A multi-stemmed shrub, with several red nodding inflorescence. The leaves are short, narrow and glaucous at the top of woody stems. In the background is a forested mountainous landscape.
Darwinia oxylepis in habitat, Western Australia. Credit: Andrew Crawford, DBCA for Project Phoenix.

Australia’s flora is considered ‘megadiverse’ with more than 21,000 terrestrial plant species occurring across many different bioregions. Many species exhibit a high degree of adaptation and specialisation, and about 84% of vascular plant species are endemic, occurring nowhere else in the world.

Australia is truly a land of contrasts. The extreme dryland of the "Red Centre" is a world away from the wet tropical forests of Northern Queensland and the alpine zones of the Snowy Mountains. This ancient landscape, having escaped the recent glacial ages, displays a mosaic of vegetation and habitats all very different from each other and has given rise to high levels of endemism across the continent. Biodiversity hotspots such as the Southwest Australia Ecoregion and the Forests of Eastern Australia are home to particularly high numbers of endemic species.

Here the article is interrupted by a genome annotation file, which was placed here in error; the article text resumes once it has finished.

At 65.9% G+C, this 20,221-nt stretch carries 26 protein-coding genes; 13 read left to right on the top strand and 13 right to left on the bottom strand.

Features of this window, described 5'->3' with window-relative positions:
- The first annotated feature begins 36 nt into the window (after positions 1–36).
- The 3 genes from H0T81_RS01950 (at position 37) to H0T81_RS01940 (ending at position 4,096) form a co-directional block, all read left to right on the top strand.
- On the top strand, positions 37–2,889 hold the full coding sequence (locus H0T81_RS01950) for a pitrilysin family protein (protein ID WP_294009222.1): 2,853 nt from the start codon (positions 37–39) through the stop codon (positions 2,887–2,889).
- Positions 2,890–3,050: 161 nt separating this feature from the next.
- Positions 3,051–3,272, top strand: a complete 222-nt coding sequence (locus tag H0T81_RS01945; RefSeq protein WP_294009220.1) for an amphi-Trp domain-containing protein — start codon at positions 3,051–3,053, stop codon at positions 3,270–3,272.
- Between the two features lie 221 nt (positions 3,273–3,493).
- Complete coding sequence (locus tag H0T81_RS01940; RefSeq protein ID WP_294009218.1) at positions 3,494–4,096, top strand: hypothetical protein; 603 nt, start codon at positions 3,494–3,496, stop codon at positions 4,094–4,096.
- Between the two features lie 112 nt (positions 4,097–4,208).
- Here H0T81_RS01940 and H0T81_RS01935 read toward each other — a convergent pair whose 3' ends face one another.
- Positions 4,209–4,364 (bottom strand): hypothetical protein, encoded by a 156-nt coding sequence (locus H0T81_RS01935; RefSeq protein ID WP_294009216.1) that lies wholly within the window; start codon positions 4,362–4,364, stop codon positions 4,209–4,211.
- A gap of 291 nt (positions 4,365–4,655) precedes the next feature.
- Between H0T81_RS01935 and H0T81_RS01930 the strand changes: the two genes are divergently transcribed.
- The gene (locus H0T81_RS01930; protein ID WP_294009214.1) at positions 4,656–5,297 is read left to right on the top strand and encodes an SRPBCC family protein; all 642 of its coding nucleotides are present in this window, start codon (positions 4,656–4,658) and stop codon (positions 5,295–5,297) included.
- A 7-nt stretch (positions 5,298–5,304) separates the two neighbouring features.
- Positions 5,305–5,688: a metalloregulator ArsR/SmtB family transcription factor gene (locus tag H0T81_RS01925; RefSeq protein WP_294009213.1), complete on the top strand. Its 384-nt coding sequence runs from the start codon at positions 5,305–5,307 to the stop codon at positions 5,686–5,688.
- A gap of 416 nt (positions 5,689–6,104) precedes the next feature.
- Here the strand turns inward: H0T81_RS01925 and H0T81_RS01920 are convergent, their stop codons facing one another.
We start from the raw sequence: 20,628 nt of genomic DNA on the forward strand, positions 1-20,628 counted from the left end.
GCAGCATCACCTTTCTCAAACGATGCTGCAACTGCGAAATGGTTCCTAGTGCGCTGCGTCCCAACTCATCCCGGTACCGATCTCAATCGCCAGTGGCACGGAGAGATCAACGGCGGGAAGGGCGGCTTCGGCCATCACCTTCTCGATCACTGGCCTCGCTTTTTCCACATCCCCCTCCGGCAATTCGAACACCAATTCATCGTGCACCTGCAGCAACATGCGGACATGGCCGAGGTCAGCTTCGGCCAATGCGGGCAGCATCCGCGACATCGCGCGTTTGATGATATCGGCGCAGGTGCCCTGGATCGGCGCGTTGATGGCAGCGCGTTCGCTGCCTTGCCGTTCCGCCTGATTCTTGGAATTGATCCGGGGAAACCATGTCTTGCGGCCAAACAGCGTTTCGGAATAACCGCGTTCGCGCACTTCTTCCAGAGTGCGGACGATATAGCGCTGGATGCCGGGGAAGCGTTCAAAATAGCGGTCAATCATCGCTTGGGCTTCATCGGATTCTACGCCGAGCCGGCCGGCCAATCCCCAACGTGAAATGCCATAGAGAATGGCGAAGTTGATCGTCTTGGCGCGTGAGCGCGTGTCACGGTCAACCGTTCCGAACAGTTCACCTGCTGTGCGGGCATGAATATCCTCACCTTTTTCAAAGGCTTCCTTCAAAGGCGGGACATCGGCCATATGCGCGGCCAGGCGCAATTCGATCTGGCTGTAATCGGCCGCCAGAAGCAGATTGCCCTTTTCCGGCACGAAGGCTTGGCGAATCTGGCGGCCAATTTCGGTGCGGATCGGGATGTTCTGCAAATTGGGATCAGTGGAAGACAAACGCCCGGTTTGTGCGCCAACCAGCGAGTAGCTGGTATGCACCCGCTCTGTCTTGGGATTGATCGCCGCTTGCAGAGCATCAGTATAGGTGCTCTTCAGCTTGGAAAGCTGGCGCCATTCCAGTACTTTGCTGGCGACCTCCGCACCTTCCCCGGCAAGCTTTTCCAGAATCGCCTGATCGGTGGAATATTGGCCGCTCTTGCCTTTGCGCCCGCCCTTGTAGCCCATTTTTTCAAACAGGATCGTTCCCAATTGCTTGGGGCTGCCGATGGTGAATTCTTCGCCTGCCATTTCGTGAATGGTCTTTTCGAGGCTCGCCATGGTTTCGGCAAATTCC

Biodiversity loss is increasing in Australia, with more than 6% of plant species currently nationally listed as threatened, a figure which increases to 10% when state and territory data are included. Key threatening processes include past and ongoing habitat loss, inappropriate fire regimes, competition from invasive weeds, and diseases caused by pathogens such as Phytophthora cinnamomi (Dieback) and Austropuccinia psidii (Myrtle Rust). Superimposed on these individual threatening processes, and of potentially greater impact, are the compounding effects of interactions between threats. For example, climate change, when combined with these threat processes, is predicted to substantially increase the magnitude of adverse impacts on the Australia flora.

Germplasm conservation in Australia schematic